The hot and humid summers here in eastern NC make it difficult to do much cooking that will in turn heat the kitchen up more than it already is (which is a big reason we learned about Haybox cooking). And while I am not a fan of cold weather, I do have to say that by the time Fall rolls around, I am itching to get back into the baking and canning that I've had to steer away from for the last several months.
I kick started our kitchen and dusted off my canning gear this past week after reading a blog post over at The Zero Waste Home about Quince. I'd never tried quince before but I thought I had seen it in the grocery store. Sure enough, I found it tucked in a basket on an end cap among the produce. It looks like a short fat pear and smells... hmm... like a tropical apple, if there were such thing. I think it is from Asia. Apparently it isn't very good raw from what I read but is quite tasty once cooked. I was a little confused that these things were a pale green with white insides because the photo of quince jelly on the ZWH blog was a brilliant red. I grabbed four and headed home.
I followed the recipe which seemed quite simple: Quarter the fruits and throw them in a pot, seeds/peel and all, cover generously with water and boil until very soft. After quite a while I realized where the red jelly came from... apparently quince start turning pink once they are cooked for a bit. Once they were nice and very soft, drain the liquid into a big bowl and leave the fruit to continue draining for about 12 hours. I left it overnight because otherwise I don't have any patience. Then take the collected liquid and weigh it, pour it into a pot, and add the same weight in sugar and the juice of one lemon. That's it. Just three ingredients. Have I mentioned that I love simplicity?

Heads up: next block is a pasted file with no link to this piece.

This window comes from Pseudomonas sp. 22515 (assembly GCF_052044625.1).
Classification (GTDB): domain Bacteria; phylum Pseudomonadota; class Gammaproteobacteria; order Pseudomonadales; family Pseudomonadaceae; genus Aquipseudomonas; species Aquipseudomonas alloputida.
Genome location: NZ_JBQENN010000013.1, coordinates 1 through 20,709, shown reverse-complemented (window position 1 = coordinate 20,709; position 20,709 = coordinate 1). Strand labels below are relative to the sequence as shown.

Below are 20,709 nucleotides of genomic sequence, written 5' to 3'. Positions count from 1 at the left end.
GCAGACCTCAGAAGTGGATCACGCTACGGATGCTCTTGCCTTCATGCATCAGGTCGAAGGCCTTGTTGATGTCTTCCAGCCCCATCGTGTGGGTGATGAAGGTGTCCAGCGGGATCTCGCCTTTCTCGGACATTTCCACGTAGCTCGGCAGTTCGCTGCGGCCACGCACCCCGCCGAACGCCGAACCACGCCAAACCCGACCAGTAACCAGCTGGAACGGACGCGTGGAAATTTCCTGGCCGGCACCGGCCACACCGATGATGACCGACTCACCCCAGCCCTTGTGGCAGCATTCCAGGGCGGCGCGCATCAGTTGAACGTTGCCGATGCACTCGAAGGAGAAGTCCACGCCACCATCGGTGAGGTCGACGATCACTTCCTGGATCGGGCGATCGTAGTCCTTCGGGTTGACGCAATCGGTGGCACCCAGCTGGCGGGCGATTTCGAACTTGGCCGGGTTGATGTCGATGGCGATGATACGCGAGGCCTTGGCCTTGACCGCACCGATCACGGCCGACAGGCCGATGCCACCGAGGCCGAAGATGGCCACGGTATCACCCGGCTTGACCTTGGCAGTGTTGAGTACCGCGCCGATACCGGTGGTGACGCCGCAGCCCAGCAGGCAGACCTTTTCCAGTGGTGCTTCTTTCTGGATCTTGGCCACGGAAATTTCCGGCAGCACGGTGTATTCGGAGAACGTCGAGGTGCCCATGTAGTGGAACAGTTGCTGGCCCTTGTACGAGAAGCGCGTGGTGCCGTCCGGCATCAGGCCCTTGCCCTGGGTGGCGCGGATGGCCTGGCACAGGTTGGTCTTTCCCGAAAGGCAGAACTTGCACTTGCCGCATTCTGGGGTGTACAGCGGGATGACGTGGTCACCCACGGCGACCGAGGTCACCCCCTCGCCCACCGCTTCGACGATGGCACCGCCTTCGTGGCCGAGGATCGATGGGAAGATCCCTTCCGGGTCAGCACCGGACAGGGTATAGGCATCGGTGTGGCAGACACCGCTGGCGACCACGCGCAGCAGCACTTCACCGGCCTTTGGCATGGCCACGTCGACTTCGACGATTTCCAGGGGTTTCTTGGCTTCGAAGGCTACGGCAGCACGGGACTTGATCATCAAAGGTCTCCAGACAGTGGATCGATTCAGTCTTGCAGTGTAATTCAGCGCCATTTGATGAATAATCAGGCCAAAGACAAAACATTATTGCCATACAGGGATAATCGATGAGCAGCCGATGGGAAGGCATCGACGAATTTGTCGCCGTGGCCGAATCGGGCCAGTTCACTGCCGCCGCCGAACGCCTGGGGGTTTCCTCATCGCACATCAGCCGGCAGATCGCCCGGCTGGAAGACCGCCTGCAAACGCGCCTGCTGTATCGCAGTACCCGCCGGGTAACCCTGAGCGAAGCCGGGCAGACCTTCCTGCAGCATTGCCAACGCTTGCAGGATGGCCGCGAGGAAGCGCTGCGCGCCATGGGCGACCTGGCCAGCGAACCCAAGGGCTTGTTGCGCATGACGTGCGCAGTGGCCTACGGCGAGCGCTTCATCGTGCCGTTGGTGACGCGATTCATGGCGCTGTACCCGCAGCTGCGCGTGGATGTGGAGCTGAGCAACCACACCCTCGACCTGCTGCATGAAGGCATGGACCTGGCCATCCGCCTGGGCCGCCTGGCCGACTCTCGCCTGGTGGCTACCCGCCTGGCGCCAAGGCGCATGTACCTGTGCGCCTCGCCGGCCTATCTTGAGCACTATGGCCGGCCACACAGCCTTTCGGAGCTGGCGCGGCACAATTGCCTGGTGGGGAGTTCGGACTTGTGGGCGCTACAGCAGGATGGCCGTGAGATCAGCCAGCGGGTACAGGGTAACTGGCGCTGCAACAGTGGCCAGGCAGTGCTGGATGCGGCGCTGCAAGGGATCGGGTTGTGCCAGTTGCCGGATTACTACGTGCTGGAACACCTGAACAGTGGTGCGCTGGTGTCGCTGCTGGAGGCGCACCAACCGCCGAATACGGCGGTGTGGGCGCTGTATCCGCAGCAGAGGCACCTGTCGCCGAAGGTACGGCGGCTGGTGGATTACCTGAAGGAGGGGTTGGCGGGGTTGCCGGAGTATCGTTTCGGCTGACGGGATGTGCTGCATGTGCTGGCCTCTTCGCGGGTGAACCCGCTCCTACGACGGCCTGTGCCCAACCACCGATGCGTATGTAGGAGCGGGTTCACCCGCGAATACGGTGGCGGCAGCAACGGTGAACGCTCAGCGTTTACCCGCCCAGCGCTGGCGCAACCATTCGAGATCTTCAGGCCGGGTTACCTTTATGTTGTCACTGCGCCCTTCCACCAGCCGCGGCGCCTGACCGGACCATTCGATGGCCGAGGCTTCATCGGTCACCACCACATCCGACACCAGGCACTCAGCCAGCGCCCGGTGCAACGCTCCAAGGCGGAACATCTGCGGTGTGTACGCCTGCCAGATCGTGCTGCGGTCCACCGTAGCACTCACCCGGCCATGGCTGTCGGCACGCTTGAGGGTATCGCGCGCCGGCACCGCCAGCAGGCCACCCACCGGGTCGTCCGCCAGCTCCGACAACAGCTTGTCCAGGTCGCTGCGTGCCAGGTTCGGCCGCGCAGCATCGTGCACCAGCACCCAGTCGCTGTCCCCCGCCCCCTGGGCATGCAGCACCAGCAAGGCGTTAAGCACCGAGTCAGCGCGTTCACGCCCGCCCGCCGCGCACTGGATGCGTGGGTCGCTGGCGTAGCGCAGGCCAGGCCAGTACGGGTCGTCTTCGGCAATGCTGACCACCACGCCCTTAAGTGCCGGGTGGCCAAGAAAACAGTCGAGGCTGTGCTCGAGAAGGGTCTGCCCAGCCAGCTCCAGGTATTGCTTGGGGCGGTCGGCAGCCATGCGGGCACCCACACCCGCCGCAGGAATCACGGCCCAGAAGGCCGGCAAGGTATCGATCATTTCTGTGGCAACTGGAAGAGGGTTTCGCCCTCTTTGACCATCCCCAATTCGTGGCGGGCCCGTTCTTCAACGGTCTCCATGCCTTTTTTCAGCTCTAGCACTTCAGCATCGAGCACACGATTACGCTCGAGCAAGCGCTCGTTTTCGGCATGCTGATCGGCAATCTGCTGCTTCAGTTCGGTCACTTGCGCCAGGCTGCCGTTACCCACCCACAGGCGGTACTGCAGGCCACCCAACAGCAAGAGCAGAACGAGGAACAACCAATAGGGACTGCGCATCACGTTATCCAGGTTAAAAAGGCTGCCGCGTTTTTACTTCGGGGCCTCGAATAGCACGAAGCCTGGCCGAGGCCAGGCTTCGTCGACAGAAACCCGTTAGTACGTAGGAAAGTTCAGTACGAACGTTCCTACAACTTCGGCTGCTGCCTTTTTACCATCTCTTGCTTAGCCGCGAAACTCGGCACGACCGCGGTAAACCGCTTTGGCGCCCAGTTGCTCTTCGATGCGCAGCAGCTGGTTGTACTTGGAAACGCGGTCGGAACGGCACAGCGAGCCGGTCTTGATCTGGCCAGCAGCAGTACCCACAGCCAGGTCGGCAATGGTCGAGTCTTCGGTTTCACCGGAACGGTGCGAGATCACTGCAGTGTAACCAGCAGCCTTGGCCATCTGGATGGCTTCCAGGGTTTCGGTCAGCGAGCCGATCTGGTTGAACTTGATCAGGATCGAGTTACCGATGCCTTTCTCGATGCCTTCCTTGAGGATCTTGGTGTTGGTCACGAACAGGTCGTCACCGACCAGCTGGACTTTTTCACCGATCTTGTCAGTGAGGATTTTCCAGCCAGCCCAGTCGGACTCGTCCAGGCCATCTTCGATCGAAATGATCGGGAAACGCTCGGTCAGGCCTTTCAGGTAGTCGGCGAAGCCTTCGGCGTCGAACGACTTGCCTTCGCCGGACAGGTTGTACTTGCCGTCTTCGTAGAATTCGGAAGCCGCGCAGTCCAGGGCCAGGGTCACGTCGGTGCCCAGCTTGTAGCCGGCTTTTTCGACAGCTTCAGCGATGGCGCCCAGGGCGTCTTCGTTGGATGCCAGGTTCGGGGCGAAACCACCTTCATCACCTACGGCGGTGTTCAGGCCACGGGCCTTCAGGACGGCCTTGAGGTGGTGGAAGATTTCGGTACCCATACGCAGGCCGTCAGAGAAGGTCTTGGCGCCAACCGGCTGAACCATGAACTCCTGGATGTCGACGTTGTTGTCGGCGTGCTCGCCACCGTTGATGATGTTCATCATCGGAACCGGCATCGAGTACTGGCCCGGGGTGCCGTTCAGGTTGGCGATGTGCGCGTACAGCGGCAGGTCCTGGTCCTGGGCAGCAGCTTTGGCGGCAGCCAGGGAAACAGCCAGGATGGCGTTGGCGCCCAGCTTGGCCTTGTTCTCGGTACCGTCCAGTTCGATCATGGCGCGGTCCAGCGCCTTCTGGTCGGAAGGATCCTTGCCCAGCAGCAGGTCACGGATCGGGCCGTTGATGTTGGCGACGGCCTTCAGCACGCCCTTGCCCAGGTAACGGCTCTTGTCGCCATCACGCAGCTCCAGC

The recipe goes on to use the drained fruit and transform it into fruit leather (blog refers to it as a paste): remove the seeds from the fruit, weigh the fruit and add the same weight in sugar, then blend it together (I used a stick blender) until it is pretty smooth. Then spread the mixture on plates (our four quince yielded enough to spread on two big dinner plates) and leave to dry for four days, flipping over a couple times. We are still working on this part of the recipe but expect it to finish out well.
So there you have it... quince jelly and quince paste/leather. The quince were a little pricier than most other fruits, but when you consider you are using ALL of it (aside from the actual seeds), it's quite a bang for your buck. Too bad they are not local, which will limit our use of them, but an occasional treat is nice. I would like to mention again that this is not my recipe and that you should bounce yourself right on over to The Zero Waste Home blog and thank Bea for it.